Court postpones hearing on Tytler amid Sikh protests (Third Lead)

April 9th, 2009 - 9:13 pm ICT by IANS  

New Delhi, April 9 (IANS) As Sikhs held vociferous protests and shouted slogans outside, a city court Thursday deferred to April 28 the hearing of a case on Congress leader Jagdish Tytler’s alleged involvement in the 1984 anti-sikh violence.
Additional Chief Metropolitan Magistrate (ACMM) Rakesh Pandit said the matter will be heard on April 28 and 29 after the Central Bureau of Investigation (CBI) said that the court has no jurisdiction because the offence made out was that of murder - which is in the exclusive jurisdiction of a sessions court.

CBI special public prosecutor Virender Kumar cited an apex court judgement during his arguments that the case should be heard by a court of sessions. He said: “We have already filed a charge sheet against the other accused, Suresh Kumar Paniwala, in this case and the court should take cognisance of it and refer the matter to a sessions court.”

When the court wanted to know about Tytler’s whereabouts during the time of the attacks on Sikhs in 1984, the CBI counsel said the Congress leader was not present at the time of the incident that followed the assassination of then prime minister Indira Gandhi on Oct 31, 1984.

“Tytler was not present at Gurudwara Pul Bangash as he was at Teen Murti Bhawan, beside the body of Indira Gandhi,” counsel said.

“We have already filed a closure report (regarding Tytler) after recording evidence of two witnesses. There is no sufficient evidence against him,” counsel said.

As the proceedings at the Karkardooma court in east Delhi were on, Sikh protesters outside burnt effigies of Tytler and shouted slogans against him. They demanded harsh punishment for those guilty of the mayhem, in which 3,000 Sikhs, including over 2,000 in Delhi alone, were allegedly killed.

A woman protester tried to climb over the fencing outside the court complex, as the police stood watching helplessly.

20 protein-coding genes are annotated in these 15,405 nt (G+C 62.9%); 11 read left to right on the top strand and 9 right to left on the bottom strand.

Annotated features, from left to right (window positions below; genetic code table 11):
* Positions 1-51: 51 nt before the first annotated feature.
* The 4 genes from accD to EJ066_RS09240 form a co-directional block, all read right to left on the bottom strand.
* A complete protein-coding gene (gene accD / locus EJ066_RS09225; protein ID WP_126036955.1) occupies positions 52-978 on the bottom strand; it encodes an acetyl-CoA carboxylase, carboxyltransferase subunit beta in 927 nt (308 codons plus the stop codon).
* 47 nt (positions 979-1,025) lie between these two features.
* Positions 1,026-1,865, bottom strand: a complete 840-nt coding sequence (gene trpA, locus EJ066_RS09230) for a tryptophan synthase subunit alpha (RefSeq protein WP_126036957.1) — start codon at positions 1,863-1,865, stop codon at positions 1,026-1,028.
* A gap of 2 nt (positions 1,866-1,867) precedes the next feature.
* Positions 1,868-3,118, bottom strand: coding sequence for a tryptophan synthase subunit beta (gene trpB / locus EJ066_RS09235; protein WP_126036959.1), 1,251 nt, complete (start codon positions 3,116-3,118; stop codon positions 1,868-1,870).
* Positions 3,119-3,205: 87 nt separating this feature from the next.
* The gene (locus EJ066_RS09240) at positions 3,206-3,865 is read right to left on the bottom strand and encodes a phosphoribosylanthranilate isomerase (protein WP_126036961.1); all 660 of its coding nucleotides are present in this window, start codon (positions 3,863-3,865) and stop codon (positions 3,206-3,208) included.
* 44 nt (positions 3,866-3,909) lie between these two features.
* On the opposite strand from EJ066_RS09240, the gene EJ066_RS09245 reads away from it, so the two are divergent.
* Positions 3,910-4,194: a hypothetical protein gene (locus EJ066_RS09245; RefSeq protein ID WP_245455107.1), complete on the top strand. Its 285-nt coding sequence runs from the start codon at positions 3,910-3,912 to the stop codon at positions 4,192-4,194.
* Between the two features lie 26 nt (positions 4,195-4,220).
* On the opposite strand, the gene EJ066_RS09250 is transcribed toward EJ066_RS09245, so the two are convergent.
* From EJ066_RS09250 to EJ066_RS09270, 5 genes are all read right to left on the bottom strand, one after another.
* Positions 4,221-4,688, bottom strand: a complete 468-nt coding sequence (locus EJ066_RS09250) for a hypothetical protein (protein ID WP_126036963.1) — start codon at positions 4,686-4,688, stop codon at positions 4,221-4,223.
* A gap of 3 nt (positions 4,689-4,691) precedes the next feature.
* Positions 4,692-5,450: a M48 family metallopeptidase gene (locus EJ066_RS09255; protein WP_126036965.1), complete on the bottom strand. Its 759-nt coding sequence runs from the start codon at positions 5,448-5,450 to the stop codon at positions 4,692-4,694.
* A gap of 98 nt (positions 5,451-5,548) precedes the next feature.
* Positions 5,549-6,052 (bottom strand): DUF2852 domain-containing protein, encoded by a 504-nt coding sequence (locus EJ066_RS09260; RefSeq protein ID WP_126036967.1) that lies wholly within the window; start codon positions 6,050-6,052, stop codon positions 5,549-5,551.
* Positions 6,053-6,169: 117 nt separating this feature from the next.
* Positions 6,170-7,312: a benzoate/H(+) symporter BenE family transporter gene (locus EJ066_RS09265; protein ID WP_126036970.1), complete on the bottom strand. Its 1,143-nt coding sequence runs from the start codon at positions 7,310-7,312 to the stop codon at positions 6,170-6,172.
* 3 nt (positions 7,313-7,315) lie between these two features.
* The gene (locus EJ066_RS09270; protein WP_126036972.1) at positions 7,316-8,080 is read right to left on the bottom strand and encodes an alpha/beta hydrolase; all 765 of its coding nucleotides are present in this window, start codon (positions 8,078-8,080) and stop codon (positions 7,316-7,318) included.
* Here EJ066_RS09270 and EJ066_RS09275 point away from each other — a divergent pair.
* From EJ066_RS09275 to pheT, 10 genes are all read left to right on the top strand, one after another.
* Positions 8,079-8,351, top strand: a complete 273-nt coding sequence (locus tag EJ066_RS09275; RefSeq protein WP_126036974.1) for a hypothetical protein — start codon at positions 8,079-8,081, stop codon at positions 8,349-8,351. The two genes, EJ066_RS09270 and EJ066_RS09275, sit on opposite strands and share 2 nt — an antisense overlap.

“The perpetrators of the riots should be brought to book. The court is our last hope. If the court gives a decision, it is good; if it does not, our confidence in Indian democracy will be shaken,” said one of the agitators.

In their arguments before the court, the CBI referred to a CD provided by Tytler to prove that he was not present at the site of the incident on Nov 3, 1984.

The court also asked the probe agency to give the CD of two witnesses - Jasbir Singh and Surender Singh in US - who have claimed that they saw Tytler leading a mob.

The CBI’s plea was opposed by senior advocate H.S. Phoolka, appearing for the Delhi Sikh Gurudwara Management Committee, who said it was too late for the agency to come up with such arguments.

“This court had earlier ordered re-investigation into this matter after rejecting the closure report filed by the CBI. So, this court has the jurisdiction to decide the issue,” Phoolka said.

Phoolka also alleged the CBI had quoted a wrong judgement of the apex court to ask for the case to be shifted to a sessions court. He said the apex court judgement was later set aside and the CBI was misleading the court by saying that it has no jurisdiction to take cognisance of the CBI report.

Soon after the hearing, Phoolka alleged that he was threatened by supporters of Tytler.

“I was manhandled and threatened by Jagdish Tytler’s supporters who were present in the uniform of lawyers as well as other supporters in the court premises. They told me ‘we will see you’,” Phoolka told reporters outside the court premises.

H.J.S. Aluwalia, another lawyer representing Sikh victims, said, “Wrong citing of judgement by the CBI is contempt of court and calls for strict action.”

Tytler, a former central minister, was nominated by the Congress as Lok Sabha candidate for Northeast Delhi. The Congress dropped him as candidate following protests by the Sikh community.

On April 2, the CBI pleaded with the court that the case against Tytler be closed.

The CBI said affidavits of two witnesses, Surender Singh and Jasbir Singh, were inconsistent and contradictory.

This was one of the seven cases registered by the CBI relating to the anti-Sikh riots that took place in the immediate aftermath of the assassination of Indira Gandhi by her two Sikh bodyguards Oct 31, 1984.

Tytler was among the three prominent Congress leaders accused of having incited mobs against the Sikhs in 1984. The other two were Sajjan Kumar, the candidate from South Delhi, and the late H.K.L. Bhagat.

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